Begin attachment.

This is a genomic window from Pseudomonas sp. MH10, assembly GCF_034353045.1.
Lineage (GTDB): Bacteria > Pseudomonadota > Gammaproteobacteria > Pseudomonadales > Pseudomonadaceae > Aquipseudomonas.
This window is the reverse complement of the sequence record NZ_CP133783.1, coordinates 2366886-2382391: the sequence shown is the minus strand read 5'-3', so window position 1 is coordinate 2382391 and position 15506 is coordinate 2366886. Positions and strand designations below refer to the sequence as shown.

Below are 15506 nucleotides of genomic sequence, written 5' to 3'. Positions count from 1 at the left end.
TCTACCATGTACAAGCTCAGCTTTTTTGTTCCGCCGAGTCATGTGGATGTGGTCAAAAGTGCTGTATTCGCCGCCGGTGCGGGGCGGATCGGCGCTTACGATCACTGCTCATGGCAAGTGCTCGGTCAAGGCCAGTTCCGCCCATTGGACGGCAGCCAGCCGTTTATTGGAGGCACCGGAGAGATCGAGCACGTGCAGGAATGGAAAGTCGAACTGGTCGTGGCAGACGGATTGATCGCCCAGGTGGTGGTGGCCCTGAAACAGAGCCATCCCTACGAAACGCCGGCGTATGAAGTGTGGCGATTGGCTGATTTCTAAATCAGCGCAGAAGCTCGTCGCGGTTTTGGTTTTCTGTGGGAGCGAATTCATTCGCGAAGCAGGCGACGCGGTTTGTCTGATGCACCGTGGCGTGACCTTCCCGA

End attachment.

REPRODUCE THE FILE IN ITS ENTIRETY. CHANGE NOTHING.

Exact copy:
This is a genomic window from Pseudomonas sp. MH10, assembly GCF_034353045.1.
Lineage (GTDB): Bacteria > Pseudomonadota > Gammaproteobacteria > Pseudomonadales > Pseudomonadaceae > Aquipseudomonas.
This window is the reverse complement of the sequence record NZ_CP133783.1, coordinates 2366886-2382391: the sequence shown is the minus strand read 5'-3', so window position 1 is coordinate 2382391 and position 15506 is coordinate 2366886. Positions and strand designations below refer to the sequence as shown.

Below are 15506 nucleotides of genomic sequence, written 5' to 3'. Positions count from 1 at the left end.
TCTACCATGTACAAGCTCAGCTTTTTTGTTCCGCCGAGTCATGTGGATGTGGTCAAAAGTGCTGTATTCGCCGCCGGTGCGGGGCGGATCGGCGCTTACGATCACTGCTCATGGCAAGTGCTCGGTCAAGGCCAGTTCCGCCCATTGGACGGCAGCCAGCCGTTTATTGGAGGCACCGGAGAGATCGAGCACGTGCAGGAATGGAAAGTCGAACTGGTCGTGGCAGACGGATTGATCGCCCAGGTGGTGGTGGCCCTGAAACAGAGCCATCCCTACGAAACGCCGGCGTATGAAGTGTGGCGATTGGCTGATTTCTAAATCAGCGCAGAAGCTCGTCGCGGTTTTGGTTTTCTGTGGGAGCGAATTCATTCGCGAAGCAGGCGACGCGGTTTGTCTGATGCACCGTGGCGTGACCTTCCCGA